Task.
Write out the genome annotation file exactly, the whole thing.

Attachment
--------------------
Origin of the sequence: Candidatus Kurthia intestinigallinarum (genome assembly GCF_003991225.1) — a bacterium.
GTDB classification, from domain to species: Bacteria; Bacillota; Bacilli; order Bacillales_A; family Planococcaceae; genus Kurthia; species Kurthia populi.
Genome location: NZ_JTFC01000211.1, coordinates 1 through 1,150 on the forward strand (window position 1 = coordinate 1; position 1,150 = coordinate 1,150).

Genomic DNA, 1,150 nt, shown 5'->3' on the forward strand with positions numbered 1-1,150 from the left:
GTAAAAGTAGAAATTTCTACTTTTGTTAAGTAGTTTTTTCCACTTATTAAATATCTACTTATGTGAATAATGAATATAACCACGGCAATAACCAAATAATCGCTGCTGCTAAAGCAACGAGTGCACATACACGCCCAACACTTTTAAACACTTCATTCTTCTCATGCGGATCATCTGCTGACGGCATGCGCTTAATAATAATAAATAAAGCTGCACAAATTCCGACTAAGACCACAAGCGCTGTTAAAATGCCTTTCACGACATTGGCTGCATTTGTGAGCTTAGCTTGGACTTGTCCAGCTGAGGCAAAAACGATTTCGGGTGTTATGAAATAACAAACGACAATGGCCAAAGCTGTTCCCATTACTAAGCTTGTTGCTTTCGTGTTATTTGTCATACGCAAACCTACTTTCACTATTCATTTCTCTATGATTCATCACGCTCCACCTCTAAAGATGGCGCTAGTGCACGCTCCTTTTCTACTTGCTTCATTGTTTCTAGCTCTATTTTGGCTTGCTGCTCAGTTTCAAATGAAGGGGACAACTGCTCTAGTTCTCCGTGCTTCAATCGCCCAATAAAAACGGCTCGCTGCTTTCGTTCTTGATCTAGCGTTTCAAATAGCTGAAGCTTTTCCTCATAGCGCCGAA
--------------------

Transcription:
Origin of the sequence: Candidatus Kurthia intestinigallinarum (genome assembly GCF_003991225.1) — a bacterium.
GTDB classification, from domain to species: Bacteria; Bacillota; Bacilli; order Bacillales_A; family Planococcaceae; genus Kurthia; species Kurthia populi.
Genome location: NZ_JTFC01000211.1, coordinates 1 through 1,150 on the forward strand (window position 1 = coordinate 1; position 1,150 = coordinate 1,150).

Genomic DNA, 1,150 nt, shown 5'->3' on the forward strand with positions numbered 1-1,150 from the left:
GTAAAAGTAGAAATTTCTACTTTTGTTAAGTAGTTTTTTCCACTTATTAAATATCTACTTATGTGAATAATGAATATAACCACGGCAATAACCAAATAATCGCTGCTGCTAAAGCAACGAGTGCACATACACGCCCAACACTTTTAAACACTTCATTCTTCTCATGCGGATCATCTGCTGACGGCATGCGCTTAATAATAATAAATAAAGCTGCACAAATTCCGACTAAGACCACAAGCGCTGTTAAAATGCCTTTCACGACATTGGCTGCATTTGTGAGCTTAGCTTGGACTTGTCCAGCTGAGGCAAAAACGATTTCGGGTGTTATGAAATAACAAACGACAATGGCCAAAGCTGTTCCCATTACTAAGCTTGTTGCTTTCGTGTTATTTGTCATACGCAAACCTACTTTCACTATTCATTTCTCTATGATTCATCACGCTCCACCTCTAAAGATGGCGCTAGTGCACGCTCCTTTTCTACTTGCTTCATTGTTTCTAGCTCTATTTTGGCTTGCTGCTCAGTTTCAAATGAAGGGGACAACTGCTCTAGTTCTCCGTGCTTCAATCGCCCAATAAAAACGGCTCGCTGCTTTCGTTCTTGATCTAGCGTTTCAAATAGCTGAAGCTTTTCCTCATAGCGCCGAA